Alex Massie

America the Teenager

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As Marbury says, Peggy Noonan's bizarre column offering advice to David Cameron ahead of his trip to the US makes "America sound like a weepy, insecure girlfriend in constant need of emotional reassurance". True that:

Advice on your visit? Love America. It not only deserves it, at the moment it needs it. Our morale is low. Do you want to help preserve what has been called the Special Relationship? (Actually, I don't know: do you?) If you do, then when you speak here, speak of your love for this great nation. We don't, not in a deep way and not enough. Even our President doesn't. He tries, but he can't get it right because it's all so abstract to him. He associates patriotism with nationalism. But patriotism springs from legitimate love and gratitude, nationalism from shallow aggression and conceit. Obama confuses the two, can't get them straight in his head, and winds up saying little, badly. People don't like this, either.

Anyway, when you speak of America speak with love. People will hear you. It will break through the clutter, as your media obsessives say. It will be a new message, or one Americans haven't heard in a while done well, and truly. And don't focus-group it. Mean it.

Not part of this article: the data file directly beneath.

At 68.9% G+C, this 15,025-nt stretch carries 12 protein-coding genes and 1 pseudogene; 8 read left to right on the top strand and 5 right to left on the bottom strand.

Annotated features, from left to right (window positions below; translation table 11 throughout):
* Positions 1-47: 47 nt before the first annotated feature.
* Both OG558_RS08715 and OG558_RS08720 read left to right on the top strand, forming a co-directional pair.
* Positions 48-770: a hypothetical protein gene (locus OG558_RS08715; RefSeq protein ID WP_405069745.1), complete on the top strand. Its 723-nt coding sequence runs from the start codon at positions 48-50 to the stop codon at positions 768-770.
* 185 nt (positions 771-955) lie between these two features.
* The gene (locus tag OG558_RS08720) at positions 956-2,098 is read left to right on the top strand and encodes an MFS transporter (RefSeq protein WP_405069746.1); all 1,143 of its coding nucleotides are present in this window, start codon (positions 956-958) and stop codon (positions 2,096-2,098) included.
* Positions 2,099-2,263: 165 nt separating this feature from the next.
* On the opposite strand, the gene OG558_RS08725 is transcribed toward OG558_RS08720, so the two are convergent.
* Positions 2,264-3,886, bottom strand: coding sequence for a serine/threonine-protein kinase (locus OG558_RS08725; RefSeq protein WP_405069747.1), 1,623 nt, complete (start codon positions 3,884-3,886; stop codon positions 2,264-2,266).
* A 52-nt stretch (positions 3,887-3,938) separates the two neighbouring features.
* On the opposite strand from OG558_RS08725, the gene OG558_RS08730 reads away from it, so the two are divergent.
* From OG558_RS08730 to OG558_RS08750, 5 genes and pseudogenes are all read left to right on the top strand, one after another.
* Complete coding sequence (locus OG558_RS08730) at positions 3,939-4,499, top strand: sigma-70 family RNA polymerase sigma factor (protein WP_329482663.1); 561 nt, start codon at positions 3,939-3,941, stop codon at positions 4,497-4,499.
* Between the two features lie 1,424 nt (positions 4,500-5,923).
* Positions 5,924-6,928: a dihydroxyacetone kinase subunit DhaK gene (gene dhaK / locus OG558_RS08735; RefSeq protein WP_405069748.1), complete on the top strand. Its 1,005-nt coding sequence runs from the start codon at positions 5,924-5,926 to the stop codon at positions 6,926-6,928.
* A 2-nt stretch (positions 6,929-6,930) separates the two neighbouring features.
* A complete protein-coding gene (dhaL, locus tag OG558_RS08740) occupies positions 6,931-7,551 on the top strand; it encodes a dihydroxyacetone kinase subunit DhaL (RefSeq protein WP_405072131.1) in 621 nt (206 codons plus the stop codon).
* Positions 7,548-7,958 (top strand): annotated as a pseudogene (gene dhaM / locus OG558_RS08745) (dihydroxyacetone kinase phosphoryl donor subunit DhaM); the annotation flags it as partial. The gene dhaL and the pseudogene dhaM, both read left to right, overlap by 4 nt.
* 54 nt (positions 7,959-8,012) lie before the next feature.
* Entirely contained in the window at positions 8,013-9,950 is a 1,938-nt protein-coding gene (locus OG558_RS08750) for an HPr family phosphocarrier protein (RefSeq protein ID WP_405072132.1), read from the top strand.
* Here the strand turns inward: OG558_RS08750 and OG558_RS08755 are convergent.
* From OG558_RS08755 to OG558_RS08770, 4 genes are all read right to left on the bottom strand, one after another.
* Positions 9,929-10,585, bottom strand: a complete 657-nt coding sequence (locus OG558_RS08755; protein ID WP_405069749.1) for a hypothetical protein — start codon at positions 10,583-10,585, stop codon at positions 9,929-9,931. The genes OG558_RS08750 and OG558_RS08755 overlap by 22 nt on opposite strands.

Never mind the strange notion that Obama doesn't love America enough (despite his constant, if also not quite true, refrain on the campaign trail that his story was only possible in America) isn't it obvious that what the United States needs is more gushing praise for its magnificence and the greatness of its exceptionalism? Because no-one in Washington ever mentions that, do they?

Then there's this:

Shall I tell you what Americans think? We think you used to have fusty, occasionally dishevelled, pipe-smoking, brandy-taking, hopelessly avuncular figures as your leaders: no one cared what they looked like, though they were interesting to listen to, or at least to watch moving through murky waters – like Harold Macmillan. Mrs Thatcher, too, was this sort, though never dishevelled. Now you have leaders who are young, sleek, slick, who believe always and almost only in what used to be called public relations and is now called the brand. I name no names. And, actually, I don't mean to be harsh.

I really have no idea what this is about, save that it fills the need to fill space. Can anyone seriously consider Margaret Thatcher "hopelessly avuncular"? Or that Gordon Brown was "young, sleek, slick"? Rum stuff.

Written byAlex Massie

Alex Massie is Scotland Editor of The Spectator. He also writes a column for The Times and is a regular contributor to the Scottish Daily Mail, The Scotsman and other publications.

Topics in this articlePolitics